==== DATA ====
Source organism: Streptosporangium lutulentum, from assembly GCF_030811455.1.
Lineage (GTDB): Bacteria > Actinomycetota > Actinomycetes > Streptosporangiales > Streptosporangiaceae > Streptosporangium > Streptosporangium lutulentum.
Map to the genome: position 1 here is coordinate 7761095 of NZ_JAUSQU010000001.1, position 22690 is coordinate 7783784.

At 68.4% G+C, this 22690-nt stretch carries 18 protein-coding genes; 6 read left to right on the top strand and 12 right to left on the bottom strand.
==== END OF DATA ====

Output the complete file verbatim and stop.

Source organism: Streptosporangium lutulentum, from assembly GCF_030811455.1.
Lineage (GTDB): Bacteria > Actinomycetota > Actinomycetes > Streptosporangiales > Streptosporangiaceae > Streptosporangium > Streptosporangium lutulentum.
Map to the genome: position 1 here is coordinate 7761095 of NZ_JAUSQU010000001.1, position 22690 is coordinate 7783784.

At 68.4% G+C, this 22690-nt stretch carries 18 protein-coding genes; 6 read left to right on the top strand and 12 right to left on the bottom strand.